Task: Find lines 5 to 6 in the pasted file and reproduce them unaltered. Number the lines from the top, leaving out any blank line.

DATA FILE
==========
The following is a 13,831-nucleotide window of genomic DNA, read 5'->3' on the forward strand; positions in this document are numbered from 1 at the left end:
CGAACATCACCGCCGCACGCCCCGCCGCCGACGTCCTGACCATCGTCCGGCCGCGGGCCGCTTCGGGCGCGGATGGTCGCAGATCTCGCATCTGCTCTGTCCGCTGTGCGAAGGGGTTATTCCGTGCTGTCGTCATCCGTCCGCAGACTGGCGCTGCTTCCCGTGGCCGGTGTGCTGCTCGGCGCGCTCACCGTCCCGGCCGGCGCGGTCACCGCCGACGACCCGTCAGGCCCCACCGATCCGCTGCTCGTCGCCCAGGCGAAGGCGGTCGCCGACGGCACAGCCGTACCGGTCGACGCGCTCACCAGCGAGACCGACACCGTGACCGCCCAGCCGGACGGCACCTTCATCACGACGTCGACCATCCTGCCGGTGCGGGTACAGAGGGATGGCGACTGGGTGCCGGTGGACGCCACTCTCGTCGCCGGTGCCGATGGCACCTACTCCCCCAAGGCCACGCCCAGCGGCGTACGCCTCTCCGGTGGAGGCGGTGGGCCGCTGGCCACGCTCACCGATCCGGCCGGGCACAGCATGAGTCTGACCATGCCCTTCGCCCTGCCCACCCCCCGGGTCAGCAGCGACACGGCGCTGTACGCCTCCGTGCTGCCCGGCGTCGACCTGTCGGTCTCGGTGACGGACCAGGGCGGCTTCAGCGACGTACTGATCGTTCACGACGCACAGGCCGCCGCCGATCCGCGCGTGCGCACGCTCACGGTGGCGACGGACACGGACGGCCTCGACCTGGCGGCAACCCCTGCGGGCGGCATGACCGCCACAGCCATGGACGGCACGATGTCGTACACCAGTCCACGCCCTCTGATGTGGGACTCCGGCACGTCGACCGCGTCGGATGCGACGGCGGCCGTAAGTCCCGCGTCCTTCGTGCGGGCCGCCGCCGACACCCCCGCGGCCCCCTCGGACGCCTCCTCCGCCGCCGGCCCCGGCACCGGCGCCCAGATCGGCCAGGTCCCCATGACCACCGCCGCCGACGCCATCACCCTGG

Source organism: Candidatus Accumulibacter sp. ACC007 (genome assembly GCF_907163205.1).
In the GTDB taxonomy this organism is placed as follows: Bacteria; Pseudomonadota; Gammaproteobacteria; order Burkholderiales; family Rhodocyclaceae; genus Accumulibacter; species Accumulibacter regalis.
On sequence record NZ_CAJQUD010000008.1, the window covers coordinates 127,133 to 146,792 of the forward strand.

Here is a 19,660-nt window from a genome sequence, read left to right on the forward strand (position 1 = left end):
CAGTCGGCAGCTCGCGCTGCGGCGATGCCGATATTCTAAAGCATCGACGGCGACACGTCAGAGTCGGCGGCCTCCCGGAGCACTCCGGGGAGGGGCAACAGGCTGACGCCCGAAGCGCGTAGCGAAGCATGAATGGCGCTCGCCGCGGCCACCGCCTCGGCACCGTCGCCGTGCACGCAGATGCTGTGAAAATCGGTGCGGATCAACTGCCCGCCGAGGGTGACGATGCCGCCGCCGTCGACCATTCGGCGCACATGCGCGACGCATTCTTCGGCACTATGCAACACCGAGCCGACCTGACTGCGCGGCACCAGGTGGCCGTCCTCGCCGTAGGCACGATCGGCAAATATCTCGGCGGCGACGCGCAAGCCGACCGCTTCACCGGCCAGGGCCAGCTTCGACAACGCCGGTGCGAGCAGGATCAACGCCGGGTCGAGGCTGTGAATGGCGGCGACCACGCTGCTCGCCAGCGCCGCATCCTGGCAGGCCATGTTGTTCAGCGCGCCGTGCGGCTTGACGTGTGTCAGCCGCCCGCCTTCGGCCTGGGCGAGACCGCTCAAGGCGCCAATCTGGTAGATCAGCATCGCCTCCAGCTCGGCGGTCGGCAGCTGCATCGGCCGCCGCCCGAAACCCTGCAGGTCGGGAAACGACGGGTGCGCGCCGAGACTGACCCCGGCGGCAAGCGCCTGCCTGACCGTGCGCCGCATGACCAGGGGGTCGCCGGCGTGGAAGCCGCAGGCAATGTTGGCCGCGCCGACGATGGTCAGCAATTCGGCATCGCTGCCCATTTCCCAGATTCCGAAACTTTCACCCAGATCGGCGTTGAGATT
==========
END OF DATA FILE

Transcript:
On sequence record NZ_CAJQUD010000008.1, the window covers coordinates 127,133 to 146,792 of the forward strand.

Here is a 19,660-nt window from a genome sequence, read left to right on the forward strand (position 1 = left end):